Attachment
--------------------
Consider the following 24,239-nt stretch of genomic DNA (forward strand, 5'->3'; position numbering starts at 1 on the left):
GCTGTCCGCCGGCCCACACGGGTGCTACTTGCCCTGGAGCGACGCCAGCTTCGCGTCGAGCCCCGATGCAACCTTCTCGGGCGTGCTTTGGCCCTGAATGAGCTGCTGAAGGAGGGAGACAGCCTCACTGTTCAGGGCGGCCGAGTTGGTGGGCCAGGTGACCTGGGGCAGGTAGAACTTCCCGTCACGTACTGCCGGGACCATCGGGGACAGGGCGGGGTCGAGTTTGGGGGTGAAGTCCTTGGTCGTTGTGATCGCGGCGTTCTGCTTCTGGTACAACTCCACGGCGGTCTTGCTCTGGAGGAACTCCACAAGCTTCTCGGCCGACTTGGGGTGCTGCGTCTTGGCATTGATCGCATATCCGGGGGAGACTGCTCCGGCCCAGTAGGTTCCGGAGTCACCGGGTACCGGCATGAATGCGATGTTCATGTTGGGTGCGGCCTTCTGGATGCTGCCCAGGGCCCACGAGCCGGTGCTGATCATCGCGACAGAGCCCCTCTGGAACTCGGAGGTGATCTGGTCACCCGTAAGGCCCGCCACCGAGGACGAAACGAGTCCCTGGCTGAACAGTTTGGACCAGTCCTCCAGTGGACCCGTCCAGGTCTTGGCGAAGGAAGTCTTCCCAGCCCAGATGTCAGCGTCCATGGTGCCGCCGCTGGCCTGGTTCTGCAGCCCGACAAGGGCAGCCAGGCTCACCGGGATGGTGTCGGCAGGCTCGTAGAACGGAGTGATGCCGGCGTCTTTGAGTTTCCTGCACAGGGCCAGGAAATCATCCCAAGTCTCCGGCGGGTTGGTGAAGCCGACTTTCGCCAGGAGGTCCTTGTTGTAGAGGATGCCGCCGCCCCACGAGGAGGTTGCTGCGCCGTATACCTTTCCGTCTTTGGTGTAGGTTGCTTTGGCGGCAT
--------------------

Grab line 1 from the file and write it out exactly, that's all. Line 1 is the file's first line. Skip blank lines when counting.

Consider the following 24,239-nt stretch of genomic DNA (forward strand, 5'->3'; position numbering starts at 1 on the left):